See, if I were to write such a fanfic, I’d want it to be more than creative onanism. Sure, it’d be fun to watch Scully giggle at her partner’s mistaken identity; or to give Mulder pause over the thought of entering the circle of sycamores. There are more logistical concerns too, like the fact that “Peaks” takes place in 1989, two years before Mulder and Diana Fawley stumbled upon the X Files. However, these things are like equations (I almost said “solving for X,” ha ha): plug values into variables and see what comes out. What is missing, inevitably, from any fanfic is the unique element of creativity which only a David Lynch or Chris Carter can provide. In a very real sense, Lynch substituted Cooper’s fate for Laura’s killer. There are clues throughout (including in Fire Walk With Me), but putting them together ourselves yields only the sum of those parts. Involving “The X Files” would help acknowledge the deconstruction any outsider would have to perform in order to avoid something Mary Sue-ish and insubstantial. I’d have to think pretty hard about even the bare bones of such a story (which, naturally, I’d share with you-all).

Aw, who’m I kidding? Alan Moore could do it….

See you in 2009!

July 26, 2008

New comics 7/23/08

Apropos to the release today of the new X Files movie, let’s start with The X Files vol. 2 #0, written by show writer/producer Frank Spotnitz and drawn by Brian Denham. It’s a 22-page comic book which tells a self-contained story that — as far as I know — doesn’t tie into the movie at all. Instead, it’s chock fulla references to the show, including the “Post Modern Prometheus” episode and the “I made this!” sound bite. Most of its first page is a sequence of images pulled from the opening titles. In short, it seems to want most to say how great!, just great! it is to be back in the saddle.

And an old saddle it is, too — this is an episode which could have taken place at any time after “PoMoPro” and before Mulder’s abduction. I could try to pinpoint it from Scully’s hairdo, but I don’t have all my DVDs at the moment. The story won’t be unfamiliar to fans of the series, since it involves kidnapping, body-hopping, and arrested aging. I wish I could say it was a more lively affair, but what would probably sound natural coming from the actors just comes across flat on the page. Maybe it’s because there is little space for anything but the main plot — very little humor, and nothing in the way of meaningful Mulder/Scully interaction. The plot itself is hard to keep straight, mostly since one of the main players is never seen.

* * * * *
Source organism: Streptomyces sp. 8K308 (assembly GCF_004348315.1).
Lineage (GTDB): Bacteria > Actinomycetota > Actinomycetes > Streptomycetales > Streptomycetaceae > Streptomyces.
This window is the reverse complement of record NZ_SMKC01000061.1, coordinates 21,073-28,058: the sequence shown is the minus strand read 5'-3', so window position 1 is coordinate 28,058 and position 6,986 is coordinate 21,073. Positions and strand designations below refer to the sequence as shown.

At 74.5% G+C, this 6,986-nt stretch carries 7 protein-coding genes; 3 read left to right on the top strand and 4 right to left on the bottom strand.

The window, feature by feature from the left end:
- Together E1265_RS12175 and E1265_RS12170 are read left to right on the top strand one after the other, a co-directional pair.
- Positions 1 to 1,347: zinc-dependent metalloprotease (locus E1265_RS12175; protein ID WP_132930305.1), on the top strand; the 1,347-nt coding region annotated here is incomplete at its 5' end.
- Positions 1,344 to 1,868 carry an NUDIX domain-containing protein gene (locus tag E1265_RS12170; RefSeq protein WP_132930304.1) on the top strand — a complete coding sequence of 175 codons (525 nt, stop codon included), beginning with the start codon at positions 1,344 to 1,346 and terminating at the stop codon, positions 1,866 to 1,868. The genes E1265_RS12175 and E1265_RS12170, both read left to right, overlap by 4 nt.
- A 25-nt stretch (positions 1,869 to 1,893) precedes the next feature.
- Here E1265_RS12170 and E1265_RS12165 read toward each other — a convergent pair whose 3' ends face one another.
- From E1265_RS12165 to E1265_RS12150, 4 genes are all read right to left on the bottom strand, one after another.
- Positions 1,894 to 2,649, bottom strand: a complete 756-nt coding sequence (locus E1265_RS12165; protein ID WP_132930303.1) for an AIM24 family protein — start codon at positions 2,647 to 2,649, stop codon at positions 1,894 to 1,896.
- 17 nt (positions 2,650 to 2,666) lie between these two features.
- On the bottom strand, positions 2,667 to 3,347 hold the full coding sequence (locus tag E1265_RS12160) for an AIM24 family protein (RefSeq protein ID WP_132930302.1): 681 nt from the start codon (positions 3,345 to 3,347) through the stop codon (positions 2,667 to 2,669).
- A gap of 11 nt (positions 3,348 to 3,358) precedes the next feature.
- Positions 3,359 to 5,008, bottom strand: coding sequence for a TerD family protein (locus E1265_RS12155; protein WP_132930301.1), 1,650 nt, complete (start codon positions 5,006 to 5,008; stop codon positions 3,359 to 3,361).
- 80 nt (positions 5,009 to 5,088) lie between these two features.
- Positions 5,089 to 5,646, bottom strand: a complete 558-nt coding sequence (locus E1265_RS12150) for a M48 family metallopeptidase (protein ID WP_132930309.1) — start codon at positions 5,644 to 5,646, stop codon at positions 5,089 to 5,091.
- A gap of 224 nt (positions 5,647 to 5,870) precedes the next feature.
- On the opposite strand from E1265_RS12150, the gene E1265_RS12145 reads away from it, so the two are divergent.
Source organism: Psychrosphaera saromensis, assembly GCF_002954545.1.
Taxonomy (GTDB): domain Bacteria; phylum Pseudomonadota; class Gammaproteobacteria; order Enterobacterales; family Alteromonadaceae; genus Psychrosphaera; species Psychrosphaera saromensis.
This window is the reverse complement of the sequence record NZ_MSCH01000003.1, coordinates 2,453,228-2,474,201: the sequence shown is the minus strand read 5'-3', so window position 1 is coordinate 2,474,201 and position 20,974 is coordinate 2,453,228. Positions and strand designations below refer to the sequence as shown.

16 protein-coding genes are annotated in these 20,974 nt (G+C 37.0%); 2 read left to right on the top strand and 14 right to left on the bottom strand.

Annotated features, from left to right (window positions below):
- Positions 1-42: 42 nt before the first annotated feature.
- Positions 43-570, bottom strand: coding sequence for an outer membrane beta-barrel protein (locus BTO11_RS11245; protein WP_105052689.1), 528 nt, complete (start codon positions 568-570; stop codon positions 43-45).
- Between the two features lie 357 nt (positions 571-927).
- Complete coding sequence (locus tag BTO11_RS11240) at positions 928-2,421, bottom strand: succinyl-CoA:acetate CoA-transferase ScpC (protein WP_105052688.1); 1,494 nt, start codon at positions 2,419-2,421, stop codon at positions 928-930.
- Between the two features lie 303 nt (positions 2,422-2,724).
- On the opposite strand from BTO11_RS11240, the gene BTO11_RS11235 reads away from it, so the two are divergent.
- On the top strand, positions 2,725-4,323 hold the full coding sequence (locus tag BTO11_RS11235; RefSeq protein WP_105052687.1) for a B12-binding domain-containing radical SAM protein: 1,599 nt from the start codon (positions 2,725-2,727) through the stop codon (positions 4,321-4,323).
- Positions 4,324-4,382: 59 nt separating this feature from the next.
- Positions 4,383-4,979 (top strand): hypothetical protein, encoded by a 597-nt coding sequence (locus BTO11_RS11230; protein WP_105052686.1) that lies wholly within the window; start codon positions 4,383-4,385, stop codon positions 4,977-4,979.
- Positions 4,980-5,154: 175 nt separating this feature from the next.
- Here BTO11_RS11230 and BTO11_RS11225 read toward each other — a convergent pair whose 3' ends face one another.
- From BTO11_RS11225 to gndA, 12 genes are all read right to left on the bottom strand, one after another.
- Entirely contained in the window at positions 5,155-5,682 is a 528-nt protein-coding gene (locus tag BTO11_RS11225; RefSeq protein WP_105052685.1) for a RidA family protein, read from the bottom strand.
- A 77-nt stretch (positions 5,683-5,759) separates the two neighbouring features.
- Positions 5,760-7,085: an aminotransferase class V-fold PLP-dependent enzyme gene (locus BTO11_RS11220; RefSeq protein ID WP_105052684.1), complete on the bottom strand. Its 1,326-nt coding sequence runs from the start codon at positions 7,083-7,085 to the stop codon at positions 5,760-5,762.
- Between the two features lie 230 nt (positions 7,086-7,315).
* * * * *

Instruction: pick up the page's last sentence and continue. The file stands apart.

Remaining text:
The art, however, is fairly good, and it gets a big boost from Kelsey Shannon’s coloring. Shannon keeps things moody for the most part, but occasionally enhances the wide-open spaces which helped convey the show’s sense of isolation. (Clouds reflected on a car hood are a nice touch.) Denham does likenesses well, although at times his faces seem two-dimensional. Honestly, this issue reads like one of those 8-page stories TV Guide would advertise in some Special Collector’s Issue. I read a good bit of Topps’ X Files comic back when the show was in its heyday, so I know that translation need not be a problem. I want to believe (sorry) that this issue’s done-in-one format contributed to my problems. This creative team is certainly worth watching, and I’ll probably pick up X Files #1.

And as long as we’re talking about licensed properties, Star Trek: New Frontier #5 (written by Peter David, drawn by Stephen Thompson) wraps up the current miniseries with an issue which does little to untangle any of its confusing bits. I might read it again, and if I ever decide to catch up on the prose NF offerings, I might find this miniseries more enjoyable. Wish I didn’t have to have those conditions, though.

In a nice change of pace from wacky setting-based antics, The Spirit #19 offers three stories, each written by Sergio Aragones and Mark Evanier. They’re all fairly pleasant. The first (drawn by Jason Armstrong) reveals how the Spirit dealt with a childhood bully; the second (pencilled by Aluir Amancio and inked by Terry Austin) finds the Spirit catching up to a reformed criminal; and the third (drawn by Paul Rivoche) is a whodunit about the murder of a comic-book artist. Again, it’s not that they’re done poorly — far from it — but nothing strikes me as especially innovative.